A few years ago, my husband and I got rid of 75% of our possessions and it was awesome! I felt free to do what I wanted and we focused on life instead of things. However, things have a way of creeping into life and so I would definitely say that we are no longer practicing minimalism.

I’ve realized that some of these possessions are keeping me from my author goals and as I look around, we’ve traded a certain amount of our life for things again.

Minimalism and becoming an author don’t really sound like they have much in common, but becoming a successful author is my goal and my things are taking up too much time and energy. They’re taking up writing time, editing time and when my house is messy, my creativity is stifled.

It’s interesting to me how, when we have a goal that we are completely determined to succeed in, light shines on the stuff that we have ignored for a long time; stuff that we didn’t realize was getting in the way and sucking away our energy.

So! I’ll be filling you in about our journey to living that more intentional life–one where stuff doesn’t get in the way of goals, happiness and those experiences that are truly important.

To be successful at something always requires some kind of sacrifice. I feel that this idea of asking yourself, “What do I really want?” combined with ridding yourself of long-ignored road blocks can make us successful in any goal. So, for me, becoming an author means getting rid of the material possessions in my house that are killing my creativity and taking up too much time to maintain. It means exercising so that my physical and mental health are on track. It means ruthlessly scheduling creative time. Ultimately, it means sacrificing the garbage in my life, which, when put that way, sounds like it should be easy! Of course, I know it won’t be.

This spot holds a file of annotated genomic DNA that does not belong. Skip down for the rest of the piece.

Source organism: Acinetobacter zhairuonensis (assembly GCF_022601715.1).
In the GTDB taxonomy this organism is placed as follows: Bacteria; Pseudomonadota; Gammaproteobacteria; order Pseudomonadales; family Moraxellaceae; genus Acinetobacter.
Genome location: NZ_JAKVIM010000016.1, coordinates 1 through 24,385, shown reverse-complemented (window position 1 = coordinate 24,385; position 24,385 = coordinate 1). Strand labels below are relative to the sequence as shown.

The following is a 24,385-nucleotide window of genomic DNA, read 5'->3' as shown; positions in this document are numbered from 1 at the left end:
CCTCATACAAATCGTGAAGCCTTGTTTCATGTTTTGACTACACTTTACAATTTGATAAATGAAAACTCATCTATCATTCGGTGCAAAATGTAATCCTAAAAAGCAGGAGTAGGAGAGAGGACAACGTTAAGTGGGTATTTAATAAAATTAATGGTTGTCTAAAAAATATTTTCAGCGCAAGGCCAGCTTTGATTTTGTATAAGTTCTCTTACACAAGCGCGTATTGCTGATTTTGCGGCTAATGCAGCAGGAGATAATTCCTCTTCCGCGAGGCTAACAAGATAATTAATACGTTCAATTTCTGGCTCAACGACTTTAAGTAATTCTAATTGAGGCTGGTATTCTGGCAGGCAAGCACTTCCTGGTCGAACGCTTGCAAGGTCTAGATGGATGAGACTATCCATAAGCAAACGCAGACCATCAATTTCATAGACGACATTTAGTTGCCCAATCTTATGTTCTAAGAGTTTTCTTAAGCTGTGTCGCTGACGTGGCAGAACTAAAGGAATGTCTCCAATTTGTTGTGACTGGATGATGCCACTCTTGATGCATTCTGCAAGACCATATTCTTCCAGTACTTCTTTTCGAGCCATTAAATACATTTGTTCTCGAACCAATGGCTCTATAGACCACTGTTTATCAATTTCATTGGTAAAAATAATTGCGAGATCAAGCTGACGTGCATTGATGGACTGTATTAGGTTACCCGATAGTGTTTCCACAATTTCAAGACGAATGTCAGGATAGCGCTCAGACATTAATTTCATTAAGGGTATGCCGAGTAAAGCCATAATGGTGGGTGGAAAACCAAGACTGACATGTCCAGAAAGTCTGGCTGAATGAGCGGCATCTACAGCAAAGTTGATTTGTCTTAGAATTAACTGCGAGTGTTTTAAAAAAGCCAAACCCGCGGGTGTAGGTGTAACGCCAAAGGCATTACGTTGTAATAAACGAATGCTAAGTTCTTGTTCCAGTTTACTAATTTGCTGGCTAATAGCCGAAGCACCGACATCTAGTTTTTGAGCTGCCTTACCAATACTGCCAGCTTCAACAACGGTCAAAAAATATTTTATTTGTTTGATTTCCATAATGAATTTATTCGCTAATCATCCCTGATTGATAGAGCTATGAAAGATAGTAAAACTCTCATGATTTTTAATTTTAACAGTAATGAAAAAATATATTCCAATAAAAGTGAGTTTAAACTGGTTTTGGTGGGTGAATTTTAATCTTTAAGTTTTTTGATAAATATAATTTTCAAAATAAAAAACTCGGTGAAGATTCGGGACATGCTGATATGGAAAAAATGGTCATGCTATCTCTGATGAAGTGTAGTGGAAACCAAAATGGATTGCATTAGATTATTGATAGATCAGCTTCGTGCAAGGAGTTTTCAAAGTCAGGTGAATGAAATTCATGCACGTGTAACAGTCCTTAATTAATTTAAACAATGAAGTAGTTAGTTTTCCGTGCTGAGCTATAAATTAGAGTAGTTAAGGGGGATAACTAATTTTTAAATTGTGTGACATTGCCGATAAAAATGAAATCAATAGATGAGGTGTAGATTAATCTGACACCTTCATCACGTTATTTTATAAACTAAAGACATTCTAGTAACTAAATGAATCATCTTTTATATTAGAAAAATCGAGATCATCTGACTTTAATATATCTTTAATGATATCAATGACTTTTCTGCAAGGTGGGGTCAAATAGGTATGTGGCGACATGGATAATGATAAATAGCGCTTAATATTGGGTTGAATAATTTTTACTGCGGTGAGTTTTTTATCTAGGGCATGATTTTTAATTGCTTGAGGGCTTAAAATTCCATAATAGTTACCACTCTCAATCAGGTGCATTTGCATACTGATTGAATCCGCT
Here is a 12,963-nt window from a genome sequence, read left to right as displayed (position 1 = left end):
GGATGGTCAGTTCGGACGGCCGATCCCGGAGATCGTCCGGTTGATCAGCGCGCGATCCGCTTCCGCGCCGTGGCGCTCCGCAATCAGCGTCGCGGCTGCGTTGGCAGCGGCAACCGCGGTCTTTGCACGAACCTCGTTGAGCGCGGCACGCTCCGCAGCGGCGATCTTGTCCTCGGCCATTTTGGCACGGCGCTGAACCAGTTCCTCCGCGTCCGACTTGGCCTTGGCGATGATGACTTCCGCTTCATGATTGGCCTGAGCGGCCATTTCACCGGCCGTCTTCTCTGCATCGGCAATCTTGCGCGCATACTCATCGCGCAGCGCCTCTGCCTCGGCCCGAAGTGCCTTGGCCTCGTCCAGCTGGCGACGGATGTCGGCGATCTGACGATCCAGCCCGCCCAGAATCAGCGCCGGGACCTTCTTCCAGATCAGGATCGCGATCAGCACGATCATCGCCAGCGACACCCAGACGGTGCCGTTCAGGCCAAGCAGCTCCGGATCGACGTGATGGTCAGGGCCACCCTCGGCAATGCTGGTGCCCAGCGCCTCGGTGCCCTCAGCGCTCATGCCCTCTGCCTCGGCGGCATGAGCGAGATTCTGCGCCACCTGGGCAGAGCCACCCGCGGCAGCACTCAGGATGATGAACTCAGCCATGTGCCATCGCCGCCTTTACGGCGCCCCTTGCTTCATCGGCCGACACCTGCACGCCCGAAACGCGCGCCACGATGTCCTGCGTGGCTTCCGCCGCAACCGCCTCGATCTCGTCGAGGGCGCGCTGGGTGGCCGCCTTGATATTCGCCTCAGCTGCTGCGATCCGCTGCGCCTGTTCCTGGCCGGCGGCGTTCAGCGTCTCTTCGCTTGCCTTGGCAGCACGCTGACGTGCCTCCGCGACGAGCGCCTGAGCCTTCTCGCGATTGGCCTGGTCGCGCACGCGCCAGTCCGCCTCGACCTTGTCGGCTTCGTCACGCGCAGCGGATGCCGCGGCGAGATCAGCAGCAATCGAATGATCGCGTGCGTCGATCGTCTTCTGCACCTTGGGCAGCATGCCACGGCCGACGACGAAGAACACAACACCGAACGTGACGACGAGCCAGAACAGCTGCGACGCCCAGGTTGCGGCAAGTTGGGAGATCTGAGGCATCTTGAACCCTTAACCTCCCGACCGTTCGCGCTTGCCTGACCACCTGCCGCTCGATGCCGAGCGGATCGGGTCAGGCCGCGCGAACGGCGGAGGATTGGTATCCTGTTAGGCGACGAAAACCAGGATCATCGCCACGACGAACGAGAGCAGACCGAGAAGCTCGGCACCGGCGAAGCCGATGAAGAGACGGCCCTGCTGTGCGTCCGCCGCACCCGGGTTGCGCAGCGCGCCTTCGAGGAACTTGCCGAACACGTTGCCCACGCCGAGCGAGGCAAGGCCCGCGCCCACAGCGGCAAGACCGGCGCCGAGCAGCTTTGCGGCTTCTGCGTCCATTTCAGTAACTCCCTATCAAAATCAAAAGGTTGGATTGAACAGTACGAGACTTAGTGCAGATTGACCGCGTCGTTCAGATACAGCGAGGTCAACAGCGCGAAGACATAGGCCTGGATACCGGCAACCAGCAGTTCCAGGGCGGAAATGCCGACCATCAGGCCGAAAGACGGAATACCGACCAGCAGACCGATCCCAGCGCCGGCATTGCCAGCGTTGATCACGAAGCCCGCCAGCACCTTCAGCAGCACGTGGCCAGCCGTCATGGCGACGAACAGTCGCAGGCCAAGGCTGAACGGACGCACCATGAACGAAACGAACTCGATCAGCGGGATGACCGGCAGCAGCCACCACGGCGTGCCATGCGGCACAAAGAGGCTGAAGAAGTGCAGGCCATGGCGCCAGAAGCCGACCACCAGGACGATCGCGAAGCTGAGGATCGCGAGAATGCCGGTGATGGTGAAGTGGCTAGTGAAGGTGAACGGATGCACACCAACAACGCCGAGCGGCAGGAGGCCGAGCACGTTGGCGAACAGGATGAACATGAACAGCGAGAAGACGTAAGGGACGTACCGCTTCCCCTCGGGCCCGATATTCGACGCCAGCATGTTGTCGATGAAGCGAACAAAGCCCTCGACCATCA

Once again, I’m grateful that my books, writing, and generally being creative have thrown in front of me that question; What do I really want? It makes the winding journey much more meaningful.

What about you? Any goals that you’ve been working on?

Mary Gray Interviewed Me!

Video #4: Interview with Katie Coughran | Shifting to the Indie Author Mindset

I had so much fun doing this interview with Mary Gray! Not only was it great to geek out about author stuff, but Mary Gray really influenced me a lot when I was deciding whether to be an independent author or not. Her openness and kindness will always be appreciated.


As mentioned in the video, her latest novel will be out soon! Our Sweet Guillotine is a Historical Romance and if you act quickly, you might even be able to snag an Advanced Review Copy in exchange for an honest review on Amazon (I think it’s Amazon). Just head on over HERE to sign up in the sidebar.

Isn’t it pretty? And the synopsis sounds awesome, too. You can read that HERE. I loved A Tale of Two Cities, so I’m super excited to get my hands on Our Sweet Guillotine!

Please feel free to like the video, share this post, sign up for Mary’s Advanced Review team, or just snag her book when it comes out!

Happy Reading and Writing!